Previous transcriptome-wide association studies (TWAS) have identified breast cancer risk genes by integrating data from expression quantitative loci and genome-wide association studies (GWAS), but analyses of breast cancer subtype-specific associations have been limited. In this study, we conducted a TWAS using gene expression data from GTEx and summary statistics from the hitherto largest GWAS meta-analysis conducted for breast cancer overall, and by estrogen receptor subtypes (ER+ and ER-). We further compared associations with ER+ and ER- subtypes, using a case-only TWAS approach. We also conducted multigene conditional analyses in regions with multiple TWAS associations. Two genes, STXBP4 and HIST2H2BA, were specifically associated with ER+ but not with ER- breast cancer. We further identified 30 TWAS-significant genes associated with overall breast cancer risk, including four that were not identified in previous studies. Conditional analyses identified single independent breast-cancer gene in three of six regions harboring multiple TWAS-significant genes. Our study provides new information on breast cancer genetics and biology, particularly about genomic differences between ER+ and ER- breast cancer.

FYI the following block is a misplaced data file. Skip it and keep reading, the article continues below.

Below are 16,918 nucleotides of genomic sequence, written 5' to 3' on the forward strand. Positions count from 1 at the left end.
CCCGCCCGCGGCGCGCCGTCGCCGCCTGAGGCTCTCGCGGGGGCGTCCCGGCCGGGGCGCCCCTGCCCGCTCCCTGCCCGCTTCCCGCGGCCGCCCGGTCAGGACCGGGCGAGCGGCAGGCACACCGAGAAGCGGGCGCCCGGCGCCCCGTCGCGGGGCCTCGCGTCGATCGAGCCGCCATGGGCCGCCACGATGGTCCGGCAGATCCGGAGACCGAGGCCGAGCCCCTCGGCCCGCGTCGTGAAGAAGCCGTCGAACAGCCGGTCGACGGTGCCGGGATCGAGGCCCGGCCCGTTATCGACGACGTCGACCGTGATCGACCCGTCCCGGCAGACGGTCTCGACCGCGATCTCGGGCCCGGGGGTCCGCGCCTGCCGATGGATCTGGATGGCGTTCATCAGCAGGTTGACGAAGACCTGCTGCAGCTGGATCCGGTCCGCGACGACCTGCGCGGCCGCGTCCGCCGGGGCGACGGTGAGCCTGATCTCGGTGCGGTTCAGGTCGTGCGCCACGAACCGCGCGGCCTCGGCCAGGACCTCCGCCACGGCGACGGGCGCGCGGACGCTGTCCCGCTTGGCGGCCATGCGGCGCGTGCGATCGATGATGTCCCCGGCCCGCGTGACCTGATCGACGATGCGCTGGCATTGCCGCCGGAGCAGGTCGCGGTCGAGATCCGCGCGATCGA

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http://dx.doi.org/10.1002/gepi.22288DOI Listing
http://www.ncbi.nlm.nih.gov/pmc/articles/PMC7987299PMC
July 2020

A network analysis to identify mediators of germline-driven differences in breast cancer prognosis.

Nat Commun 2020 01 16;11(1):312. Epub 2020 Jan 16.

Department of Laboratory Medicine and Pathology, Mayo Clinic, Rochester, MN, USA.

Identifying the underlying genetic drivers of the heritability of breast cancer prognosis remains elusive. We adapt a network-based approach to handle underpowered complex datasets to provide new insights into the potential function of germline variants in breast cancer prognosis. This network-based analysis studies ~7.3 million variants in 84,457 breast cancer patients in relation to breast cancer survival and confirms the results on 12,381 independent patients. Aggregating the prognostic effects of genetic variants across multiple genes, we identify four gene modules associated with survival in estrogen receptor (ER)-negative and one in ER-positive disease. The modules show biological enrichment for cancer-related processes such as G-alpha signaling, circadian clock, angiogenesis, and Rho-GTPases in apoptosis.
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http://dx.doi.org/10.1038/s41467-019-14100-6DOI Listing
http://www.ncbi.nlm.nih.gov/pmc/articles/PMC6965101PMC
January 2020

Fine-mapping of 150 breast cancer risk regions identifies 191 likely target genes.

Nat Genet 2020 01 7;52(1):56-73. Epub 2020 Jan 7.